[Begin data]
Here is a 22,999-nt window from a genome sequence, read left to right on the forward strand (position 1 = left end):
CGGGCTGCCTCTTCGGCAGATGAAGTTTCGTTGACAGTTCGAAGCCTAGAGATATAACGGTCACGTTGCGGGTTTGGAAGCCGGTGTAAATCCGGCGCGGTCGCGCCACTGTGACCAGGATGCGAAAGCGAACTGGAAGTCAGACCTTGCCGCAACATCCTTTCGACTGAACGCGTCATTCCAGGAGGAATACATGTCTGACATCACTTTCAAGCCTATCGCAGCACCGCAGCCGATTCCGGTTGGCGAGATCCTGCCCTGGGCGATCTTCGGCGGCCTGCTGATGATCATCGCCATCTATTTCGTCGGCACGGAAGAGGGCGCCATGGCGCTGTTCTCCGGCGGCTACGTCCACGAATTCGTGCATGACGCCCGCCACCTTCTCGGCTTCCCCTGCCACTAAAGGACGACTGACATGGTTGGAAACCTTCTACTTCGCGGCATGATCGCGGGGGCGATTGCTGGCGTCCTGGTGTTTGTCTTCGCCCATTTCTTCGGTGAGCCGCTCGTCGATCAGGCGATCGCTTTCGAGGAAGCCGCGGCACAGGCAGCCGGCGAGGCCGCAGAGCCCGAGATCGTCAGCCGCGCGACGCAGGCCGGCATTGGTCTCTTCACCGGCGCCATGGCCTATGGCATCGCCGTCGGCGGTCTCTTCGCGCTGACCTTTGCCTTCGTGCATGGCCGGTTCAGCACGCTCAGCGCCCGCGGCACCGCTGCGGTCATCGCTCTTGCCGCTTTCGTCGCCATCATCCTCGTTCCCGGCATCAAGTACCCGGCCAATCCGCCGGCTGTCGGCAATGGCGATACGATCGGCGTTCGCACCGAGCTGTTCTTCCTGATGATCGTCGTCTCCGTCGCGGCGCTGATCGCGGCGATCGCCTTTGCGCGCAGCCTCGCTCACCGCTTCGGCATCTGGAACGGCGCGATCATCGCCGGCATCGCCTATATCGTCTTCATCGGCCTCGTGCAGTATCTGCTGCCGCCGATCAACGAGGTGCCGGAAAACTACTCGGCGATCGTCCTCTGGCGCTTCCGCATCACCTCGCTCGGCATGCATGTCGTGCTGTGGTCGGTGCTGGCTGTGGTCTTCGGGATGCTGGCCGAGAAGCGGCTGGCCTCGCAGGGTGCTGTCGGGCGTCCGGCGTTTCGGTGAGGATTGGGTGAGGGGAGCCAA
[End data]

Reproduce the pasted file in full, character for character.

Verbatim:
Here is a 22,999-nt window from a genome sequence, read left to right on the forward strand (position 1 = left end):
CGGGCTGCCTCTTCGGCAGATGAAGTTTCGTTGACAGTTCGAAGCCTAGAGATATAACGGTCACGTTGCGGGTTTGGAAGCCGGTGTAAATCCGGCGCGGTCGCGCCACTGTGACCAGGATGCGAAAGCGAACTGGAAGTCAGACCTTGCCGCAACATCCTTTCGACTGAACGCGTCATTCCAGGAGGAATACATGTCTGACATCACTTTCAAGCCTATCGCAGCACCGCAGCCGATTCCGGTTGGCGAGATCCTGCCCTGGGCGATCTTCGGCGGCCTGCTGATGATCATCGCCATCTATTTCGTCGGCACGGAAGAGGGCGCCATGGCGCTGTTCTCCGGCGGCTACGTCCACGAATTCGTGCATGACGCCCGCCACCTTCTCGGCTTCCCCTGCCACTAAAGGACGACTGACATGGTTGGAAACCTTCTACTTCGCGGCATGATCGCGGGGGCGATTGCTGGCGTCCTGGTGTTTGTCTTCGCCCATTTCTTCGGTGAGCCGCTCGTCGATCAGGCGATCGCTTTCGAGGAAGCCGCGGCACAGGCAGCCGGCGAGGCCGCAGAGCCCGAGATCGTCAGCCGCGCGACGCAGGCCGGCATTGGTCTCTTCACCGGCGCCATGGCCTATGGCATCGCCGTCGGCGGTCTCTTCGCGCTGACCTTTGCCTTCGTGCATGGCCGGTTCAGCACGCTCAGCGCCCGCGGCACCGCTGCGGTCATCGCTCTTGCCGCTTTCGTCGCCATCATCCTCGTTCCCGGCATCAAGTACCCGGCCAATCCGCCGGCTGTCGGCAATGGCGATACGATCGGCGTTCGCACCGAGCTGTTCTTCCTGATGATCGTCGTCTCCGTCGCGGCGCTGATCGCGGCGATCGCCTTTGCGCGCAGCCTCGCTCACCGCTTCGGCATCTGGAACGGCGCGATCATCGCCGGCATCGCCTATATCGTCTTCATCGGCCTCGTGCAGTATCTGCTGCCGCCGATCAACGAGGTGCCGGAAAACTACTCGGCGATCGTCCTCTGGCGCTTCCGCATCACCTCGCTCGGCATGCATGTCGTGCTGTGGTCGGTGCTGGCTGTGGTCTTCGGGATGCTGGCCGAGAAGCGGCTGGCCTCGCAGGGTGCTGTCGGGCGTCCGGCGTTTCGGTGAGGATTGGGTGAGGGGAGCCAA